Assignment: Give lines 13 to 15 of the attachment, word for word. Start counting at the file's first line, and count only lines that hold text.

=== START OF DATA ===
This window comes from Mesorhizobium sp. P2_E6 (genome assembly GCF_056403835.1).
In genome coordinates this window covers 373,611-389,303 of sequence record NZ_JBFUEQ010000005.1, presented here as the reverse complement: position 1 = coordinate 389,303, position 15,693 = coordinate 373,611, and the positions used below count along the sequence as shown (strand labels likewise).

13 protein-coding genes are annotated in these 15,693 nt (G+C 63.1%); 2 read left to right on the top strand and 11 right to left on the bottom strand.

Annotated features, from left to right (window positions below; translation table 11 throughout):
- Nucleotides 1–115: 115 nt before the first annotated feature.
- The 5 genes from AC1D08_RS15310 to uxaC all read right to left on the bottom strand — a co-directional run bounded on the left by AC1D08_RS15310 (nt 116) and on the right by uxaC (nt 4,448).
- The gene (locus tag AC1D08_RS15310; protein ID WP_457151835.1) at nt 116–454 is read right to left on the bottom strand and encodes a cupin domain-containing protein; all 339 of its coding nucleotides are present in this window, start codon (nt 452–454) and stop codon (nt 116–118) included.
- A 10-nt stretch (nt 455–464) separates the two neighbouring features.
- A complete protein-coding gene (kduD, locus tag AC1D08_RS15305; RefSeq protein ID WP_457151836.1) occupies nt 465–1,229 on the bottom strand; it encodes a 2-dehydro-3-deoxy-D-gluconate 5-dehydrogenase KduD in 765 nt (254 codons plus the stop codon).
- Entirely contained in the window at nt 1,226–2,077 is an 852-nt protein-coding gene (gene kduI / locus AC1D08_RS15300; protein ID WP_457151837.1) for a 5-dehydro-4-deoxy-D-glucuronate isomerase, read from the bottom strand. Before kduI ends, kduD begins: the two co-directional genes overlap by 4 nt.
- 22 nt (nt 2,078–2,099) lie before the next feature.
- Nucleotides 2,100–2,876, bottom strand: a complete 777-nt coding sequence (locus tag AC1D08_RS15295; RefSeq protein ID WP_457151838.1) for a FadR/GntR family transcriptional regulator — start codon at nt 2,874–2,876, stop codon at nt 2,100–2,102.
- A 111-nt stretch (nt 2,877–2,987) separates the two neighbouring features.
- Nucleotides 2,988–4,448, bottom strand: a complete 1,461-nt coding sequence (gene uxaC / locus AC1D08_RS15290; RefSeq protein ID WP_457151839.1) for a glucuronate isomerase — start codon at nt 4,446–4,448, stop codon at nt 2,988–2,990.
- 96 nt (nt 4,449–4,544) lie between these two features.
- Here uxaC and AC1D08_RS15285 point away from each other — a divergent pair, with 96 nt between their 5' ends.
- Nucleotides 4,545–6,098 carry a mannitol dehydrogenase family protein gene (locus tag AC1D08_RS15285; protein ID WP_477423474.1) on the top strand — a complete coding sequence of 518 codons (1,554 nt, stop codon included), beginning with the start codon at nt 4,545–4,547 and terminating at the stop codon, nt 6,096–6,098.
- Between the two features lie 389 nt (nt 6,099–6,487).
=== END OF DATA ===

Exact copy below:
- A 111-nt stretch (nt 2,877–2,987) separates the two neighbouring features.
- Nucleotides 2,988–4,448, bottom strand: a complete 1,461-nt coding sequence (gene uxaC / locus AC1D08_RS15290; RefSeq protein ID WP_457151839.1) for a glucuronate isomerase — start codon at nt 4,446–4,448, stop codon at nt 2,988–2,990.
- 96 nt (nt 4,449–4,544) lie between these two features.